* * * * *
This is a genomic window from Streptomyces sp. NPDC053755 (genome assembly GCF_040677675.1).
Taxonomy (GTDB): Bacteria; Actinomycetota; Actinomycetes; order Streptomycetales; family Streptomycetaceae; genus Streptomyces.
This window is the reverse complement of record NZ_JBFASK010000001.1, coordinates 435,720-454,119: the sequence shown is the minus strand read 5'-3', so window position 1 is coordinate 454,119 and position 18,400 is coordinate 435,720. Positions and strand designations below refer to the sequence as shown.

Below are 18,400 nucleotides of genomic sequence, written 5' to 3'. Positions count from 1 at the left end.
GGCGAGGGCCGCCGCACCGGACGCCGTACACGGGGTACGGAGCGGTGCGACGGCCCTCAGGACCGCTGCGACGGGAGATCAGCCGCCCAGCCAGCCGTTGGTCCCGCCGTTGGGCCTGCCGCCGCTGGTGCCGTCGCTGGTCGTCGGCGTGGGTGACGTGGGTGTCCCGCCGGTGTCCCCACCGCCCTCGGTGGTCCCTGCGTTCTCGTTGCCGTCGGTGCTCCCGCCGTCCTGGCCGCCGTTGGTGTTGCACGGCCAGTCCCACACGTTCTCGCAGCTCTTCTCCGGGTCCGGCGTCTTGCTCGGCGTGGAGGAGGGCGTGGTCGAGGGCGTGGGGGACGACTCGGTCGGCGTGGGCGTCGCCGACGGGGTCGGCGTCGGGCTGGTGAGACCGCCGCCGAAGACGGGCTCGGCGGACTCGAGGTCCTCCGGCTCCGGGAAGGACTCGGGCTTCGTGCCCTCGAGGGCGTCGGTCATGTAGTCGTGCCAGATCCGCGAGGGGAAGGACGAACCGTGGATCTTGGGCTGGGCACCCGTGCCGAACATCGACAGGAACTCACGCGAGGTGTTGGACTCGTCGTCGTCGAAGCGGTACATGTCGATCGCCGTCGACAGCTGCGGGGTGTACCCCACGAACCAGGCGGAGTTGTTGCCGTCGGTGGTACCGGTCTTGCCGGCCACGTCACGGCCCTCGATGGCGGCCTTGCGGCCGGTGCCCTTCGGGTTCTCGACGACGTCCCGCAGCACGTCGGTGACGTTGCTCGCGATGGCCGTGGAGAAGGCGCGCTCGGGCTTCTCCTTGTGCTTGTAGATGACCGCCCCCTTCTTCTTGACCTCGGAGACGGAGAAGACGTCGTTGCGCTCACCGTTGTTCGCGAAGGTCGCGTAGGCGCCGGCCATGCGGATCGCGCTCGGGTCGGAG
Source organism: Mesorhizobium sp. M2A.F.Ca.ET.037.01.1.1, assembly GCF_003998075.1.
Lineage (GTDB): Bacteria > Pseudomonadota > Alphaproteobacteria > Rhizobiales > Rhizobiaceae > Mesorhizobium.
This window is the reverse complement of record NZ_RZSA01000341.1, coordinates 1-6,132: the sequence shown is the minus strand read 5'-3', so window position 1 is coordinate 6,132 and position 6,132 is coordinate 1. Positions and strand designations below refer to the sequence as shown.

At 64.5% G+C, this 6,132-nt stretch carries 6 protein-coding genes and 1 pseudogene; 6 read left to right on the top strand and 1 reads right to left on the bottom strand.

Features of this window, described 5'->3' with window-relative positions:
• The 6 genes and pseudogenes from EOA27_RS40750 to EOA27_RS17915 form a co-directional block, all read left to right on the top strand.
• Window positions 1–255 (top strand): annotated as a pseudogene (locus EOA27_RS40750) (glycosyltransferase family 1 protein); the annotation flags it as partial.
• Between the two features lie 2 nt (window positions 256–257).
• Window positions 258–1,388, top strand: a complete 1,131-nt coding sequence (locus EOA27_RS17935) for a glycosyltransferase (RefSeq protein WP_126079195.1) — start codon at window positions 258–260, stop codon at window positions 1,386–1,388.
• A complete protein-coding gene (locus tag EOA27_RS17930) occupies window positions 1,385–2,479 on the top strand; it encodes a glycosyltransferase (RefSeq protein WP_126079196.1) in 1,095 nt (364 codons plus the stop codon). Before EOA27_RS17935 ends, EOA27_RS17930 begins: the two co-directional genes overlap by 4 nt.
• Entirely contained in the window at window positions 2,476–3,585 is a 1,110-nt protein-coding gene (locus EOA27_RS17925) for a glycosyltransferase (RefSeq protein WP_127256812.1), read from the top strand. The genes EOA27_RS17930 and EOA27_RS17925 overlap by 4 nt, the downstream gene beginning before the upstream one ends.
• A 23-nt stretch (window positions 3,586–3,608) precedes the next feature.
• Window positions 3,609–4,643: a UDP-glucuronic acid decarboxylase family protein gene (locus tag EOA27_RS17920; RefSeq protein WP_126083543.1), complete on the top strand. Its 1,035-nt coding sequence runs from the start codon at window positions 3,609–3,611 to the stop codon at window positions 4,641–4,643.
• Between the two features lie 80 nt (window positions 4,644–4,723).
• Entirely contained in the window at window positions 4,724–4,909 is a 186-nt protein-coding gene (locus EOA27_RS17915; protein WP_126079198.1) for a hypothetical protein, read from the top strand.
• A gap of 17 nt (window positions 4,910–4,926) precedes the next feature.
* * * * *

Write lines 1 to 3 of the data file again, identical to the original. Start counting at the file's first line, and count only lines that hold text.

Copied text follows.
This is a genomic window from Streptomyces sp. NPDC053755 (genome assembly GCF_040677675.1).
Taxonomy (GTDB): Bacteria; Actinomycetota; Actinomycetes; order Streptomycetales; family Streptomycetaceae; genus Streptomyces.
This window is the reverse complement of record NZ_JBFASK010000001.1, coordinates 435,720-454,119: the sequence shown is the minus strand read 5'-3', so window position 1 is coordinate 454,119 and position 18,400 is coordinate 435,720. Positions and strand designations below refer to the sequence as shown.